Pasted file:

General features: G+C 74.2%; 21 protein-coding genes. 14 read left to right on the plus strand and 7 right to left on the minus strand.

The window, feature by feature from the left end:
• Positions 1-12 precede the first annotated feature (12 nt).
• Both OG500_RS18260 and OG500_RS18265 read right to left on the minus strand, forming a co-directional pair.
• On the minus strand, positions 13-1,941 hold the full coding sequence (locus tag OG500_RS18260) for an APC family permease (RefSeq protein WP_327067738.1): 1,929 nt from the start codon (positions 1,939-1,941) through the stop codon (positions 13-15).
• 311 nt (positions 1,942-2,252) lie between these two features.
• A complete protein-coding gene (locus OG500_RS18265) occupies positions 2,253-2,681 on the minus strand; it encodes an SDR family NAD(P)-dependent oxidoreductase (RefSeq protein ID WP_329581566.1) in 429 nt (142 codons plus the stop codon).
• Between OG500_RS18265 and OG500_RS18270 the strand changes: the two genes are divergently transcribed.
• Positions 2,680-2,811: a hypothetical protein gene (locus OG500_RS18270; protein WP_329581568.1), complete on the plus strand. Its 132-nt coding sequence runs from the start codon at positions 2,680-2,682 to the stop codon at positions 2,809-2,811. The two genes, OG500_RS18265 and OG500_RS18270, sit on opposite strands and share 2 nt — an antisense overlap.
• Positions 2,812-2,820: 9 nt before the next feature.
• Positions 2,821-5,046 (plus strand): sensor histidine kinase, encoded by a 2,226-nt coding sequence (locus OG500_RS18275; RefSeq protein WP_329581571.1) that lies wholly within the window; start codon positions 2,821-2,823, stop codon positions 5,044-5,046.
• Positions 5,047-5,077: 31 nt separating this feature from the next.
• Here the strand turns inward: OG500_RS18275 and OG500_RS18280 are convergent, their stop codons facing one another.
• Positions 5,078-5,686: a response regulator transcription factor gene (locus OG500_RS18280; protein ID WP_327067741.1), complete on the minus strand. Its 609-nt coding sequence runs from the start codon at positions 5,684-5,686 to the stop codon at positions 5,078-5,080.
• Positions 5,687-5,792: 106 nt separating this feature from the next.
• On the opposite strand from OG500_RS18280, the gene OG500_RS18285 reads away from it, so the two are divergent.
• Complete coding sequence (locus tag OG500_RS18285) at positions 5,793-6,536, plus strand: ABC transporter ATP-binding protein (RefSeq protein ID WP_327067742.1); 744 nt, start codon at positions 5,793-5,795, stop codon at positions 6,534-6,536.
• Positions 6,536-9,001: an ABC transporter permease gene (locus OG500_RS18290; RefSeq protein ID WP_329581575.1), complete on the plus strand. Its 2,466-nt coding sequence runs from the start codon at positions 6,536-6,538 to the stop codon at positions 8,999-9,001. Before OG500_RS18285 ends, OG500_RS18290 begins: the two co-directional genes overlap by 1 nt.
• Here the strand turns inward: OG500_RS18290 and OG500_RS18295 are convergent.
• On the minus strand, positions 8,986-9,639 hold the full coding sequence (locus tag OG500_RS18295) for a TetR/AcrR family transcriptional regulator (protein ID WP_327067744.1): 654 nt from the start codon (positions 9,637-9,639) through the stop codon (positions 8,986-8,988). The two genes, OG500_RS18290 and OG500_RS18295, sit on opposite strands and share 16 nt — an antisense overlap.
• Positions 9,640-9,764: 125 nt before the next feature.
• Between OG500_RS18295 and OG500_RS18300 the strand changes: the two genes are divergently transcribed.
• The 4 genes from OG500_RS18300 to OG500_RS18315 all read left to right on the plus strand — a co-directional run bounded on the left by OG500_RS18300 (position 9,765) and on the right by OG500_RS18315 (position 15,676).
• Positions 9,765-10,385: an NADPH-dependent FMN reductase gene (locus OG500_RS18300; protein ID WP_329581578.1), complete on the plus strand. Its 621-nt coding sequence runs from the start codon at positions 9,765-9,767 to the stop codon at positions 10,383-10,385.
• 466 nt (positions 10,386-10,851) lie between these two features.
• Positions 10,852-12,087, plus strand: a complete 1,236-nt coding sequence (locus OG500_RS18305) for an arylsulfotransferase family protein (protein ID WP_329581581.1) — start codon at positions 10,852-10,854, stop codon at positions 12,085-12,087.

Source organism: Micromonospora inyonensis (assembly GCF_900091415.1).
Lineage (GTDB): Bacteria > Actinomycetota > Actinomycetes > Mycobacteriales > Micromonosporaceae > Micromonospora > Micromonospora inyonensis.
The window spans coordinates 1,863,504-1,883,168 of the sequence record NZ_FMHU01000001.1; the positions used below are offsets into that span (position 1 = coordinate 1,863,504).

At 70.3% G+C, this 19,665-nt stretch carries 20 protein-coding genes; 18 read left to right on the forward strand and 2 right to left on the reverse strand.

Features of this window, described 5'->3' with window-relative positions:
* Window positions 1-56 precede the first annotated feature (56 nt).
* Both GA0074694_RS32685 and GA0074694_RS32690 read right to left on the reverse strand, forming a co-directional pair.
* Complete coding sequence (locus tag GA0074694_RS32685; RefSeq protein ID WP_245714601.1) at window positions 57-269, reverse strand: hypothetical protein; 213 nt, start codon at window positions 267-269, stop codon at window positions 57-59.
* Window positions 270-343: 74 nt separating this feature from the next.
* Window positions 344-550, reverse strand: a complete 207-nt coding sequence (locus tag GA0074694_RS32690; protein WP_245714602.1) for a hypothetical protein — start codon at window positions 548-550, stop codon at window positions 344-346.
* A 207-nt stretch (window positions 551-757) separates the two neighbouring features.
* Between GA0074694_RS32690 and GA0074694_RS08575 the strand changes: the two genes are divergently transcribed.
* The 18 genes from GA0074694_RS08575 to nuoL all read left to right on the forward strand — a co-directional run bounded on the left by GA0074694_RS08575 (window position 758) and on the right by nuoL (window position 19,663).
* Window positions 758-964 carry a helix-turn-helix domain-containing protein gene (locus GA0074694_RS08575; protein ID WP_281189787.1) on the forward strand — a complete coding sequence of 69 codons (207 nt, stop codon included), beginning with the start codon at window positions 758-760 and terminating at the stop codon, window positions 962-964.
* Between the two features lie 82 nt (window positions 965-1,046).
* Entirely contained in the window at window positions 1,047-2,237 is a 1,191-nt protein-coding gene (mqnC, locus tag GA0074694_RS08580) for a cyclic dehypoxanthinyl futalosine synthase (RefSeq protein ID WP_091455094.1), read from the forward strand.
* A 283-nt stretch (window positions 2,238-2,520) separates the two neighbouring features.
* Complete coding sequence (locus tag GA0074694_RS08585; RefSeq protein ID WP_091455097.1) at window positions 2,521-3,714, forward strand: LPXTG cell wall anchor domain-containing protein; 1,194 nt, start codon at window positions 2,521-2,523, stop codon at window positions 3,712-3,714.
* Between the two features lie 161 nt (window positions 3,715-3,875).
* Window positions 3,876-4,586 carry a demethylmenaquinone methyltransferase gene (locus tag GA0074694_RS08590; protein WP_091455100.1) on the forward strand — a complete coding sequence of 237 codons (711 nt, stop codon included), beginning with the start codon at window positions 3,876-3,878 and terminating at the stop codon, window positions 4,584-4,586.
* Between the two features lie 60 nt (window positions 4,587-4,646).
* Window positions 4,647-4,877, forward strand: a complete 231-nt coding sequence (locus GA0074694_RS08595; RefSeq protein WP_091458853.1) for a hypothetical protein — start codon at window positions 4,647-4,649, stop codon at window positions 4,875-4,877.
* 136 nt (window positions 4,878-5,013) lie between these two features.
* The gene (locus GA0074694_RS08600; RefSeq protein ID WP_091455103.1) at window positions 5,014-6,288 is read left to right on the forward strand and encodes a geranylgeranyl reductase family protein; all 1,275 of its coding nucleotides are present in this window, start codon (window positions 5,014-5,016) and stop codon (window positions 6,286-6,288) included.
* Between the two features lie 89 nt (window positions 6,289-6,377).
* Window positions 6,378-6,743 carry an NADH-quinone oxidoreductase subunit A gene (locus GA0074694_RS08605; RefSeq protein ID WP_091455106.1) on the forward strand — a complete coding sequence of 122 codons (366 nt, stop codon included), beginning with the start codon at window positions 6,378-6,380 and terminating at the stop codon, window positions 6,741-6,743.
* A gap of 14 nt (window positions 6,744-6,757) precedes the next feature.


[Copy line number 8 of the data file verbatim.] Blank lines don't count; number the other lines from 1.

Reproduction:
• Between OG500_RS18265 and OG500_RS18270 the strand changes: the two genes are divergently transcribed.